We now boast of an almost equal command in the corporate spaces as men. The dream of the girl child is finally here. In 2018, Saudi, the most conservative of states took the bold step to repeal a section of their laws that for 30 years had barred women from driving cars.
That milestone alone, in an Islamic state, previously hostile to women is a landmark statement of conquest to underscore that women's growth has become a tsunami that no barricade can stall. Even the shackles of religion and culture that have been used to hold us back are now crumbling voluntarily.
Here at home, the two-third gender rule has given us more visibility in positions of political leadership hitherto preserved only for men. To the extent that educational exposure, religion, and constitutionalism back our journey to the top. There is a concern though, could it be that we are rushing things to please the public and excite the news feeds, yet in reality, there are spokes that have not quite smoothened out, as we would wish?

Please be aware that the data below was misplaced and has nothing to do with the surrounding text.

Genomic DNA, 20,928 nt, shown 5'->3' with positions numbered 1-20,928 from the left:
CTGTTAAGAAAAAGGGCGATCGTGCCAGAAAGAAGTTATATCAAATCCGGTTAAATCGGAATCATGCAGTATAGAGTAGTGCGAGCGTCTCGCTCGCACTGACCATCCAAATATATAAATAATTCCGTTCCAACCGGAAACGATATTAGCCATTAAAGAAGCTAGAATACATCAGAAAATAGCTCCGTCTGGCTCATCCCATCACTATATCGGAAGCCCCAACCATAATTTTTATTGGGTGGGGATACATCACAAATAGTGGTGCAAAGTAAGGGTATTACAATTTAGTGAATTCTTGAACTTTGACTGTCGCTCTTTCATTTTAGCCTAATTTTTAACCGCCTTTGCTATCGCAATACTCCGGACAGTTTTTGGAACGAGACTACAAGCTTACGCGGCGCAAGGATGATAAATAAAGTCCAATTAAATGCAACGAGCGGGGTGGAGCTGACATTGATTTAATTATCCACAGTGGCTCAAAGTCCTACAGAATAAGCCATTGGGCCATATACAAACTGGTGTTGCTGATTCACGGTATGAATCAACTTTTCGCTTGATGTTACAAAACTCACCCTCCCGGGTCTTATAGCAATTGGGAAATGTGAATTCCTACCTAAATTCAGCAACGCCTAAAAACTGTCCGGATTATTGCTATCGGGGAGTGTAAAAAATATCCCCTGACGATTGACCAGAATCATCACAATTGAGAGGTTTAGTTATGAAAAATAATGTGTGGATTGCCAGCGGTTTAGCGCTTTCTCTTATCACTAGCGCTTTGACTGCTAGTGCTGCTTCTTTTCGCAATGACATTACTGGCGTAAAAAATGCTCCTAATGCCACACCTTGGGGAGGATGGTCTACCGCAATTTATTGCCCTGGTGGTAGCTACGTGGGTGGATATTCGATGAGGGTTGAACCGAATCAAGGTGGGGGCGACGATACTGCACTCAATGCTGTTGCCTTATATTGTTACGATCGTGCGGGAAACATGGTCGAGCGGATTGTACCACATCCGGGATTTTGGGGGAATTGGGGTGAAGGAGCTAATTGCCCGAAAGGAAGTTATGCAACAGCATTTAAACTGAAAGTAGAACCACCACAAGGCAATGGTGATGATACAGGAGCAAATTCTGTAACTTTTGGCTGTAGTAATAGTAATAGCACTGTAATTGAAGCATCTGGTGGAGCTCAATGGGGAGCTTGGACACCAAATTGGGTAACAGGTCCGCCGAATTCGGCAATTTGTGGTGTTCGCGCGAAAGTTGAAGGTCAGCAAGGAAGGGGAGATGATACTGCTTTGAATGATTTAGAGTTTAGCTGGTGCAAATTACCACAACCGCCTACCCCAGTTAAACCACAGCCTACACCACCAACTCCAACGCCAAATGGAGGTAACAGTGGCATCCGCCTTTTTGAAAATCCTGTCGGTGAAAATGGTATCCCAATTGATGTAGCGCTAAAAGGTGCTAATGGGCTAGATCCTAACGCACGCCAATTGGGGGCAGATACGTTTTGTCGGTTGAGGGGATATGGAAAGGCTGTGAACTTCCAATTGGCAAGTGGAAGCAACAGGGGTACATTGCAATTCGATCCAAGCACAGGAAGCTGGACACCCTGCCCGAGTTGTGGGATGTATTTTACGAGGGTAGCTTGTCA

It is sad to note that behind the scenes, debate on our true abilities rages on and on with blots of doubt continuously popping up. The workplace is awash with theories of questionable paths of success taken by women to the top. It seems as if there is an overwhelming wave of confusion beneath what we project on the surface as authentic journeys of success.
These doubts affect the emerging generation recently thrust into the limelight to compete for spaces upon graduating from colleges with stellar academic records. The realization that men are still the ones firmly in the driving seat as far as decision-making is concerned is a major setback to the young females that set out with free spirit to claim a fair share of their right to work, earn and pay taxes.
While we would like to classify it as an absolute lie, many women still turn to their sex to wiggle their way through circumstances when the going gets tough. It is a culture buoyed by a vengeance from men who argue that their formative stages in breaking through the ranks are made tougher by the same rules of the jungle.
If we are going to preach water in public, we cannot be drinking wine with the devil in private and negotiating with the dark forces to be silent as we show off our corner office during the day.
- Autism: Numbers getting crazy, yet progress is still hazy
- Steps to take when your child receives an autism diagnosis
- Five daily habits to keep you healthy
- Gender equality is about power relations and dynamics, CS Aisha Jumwa says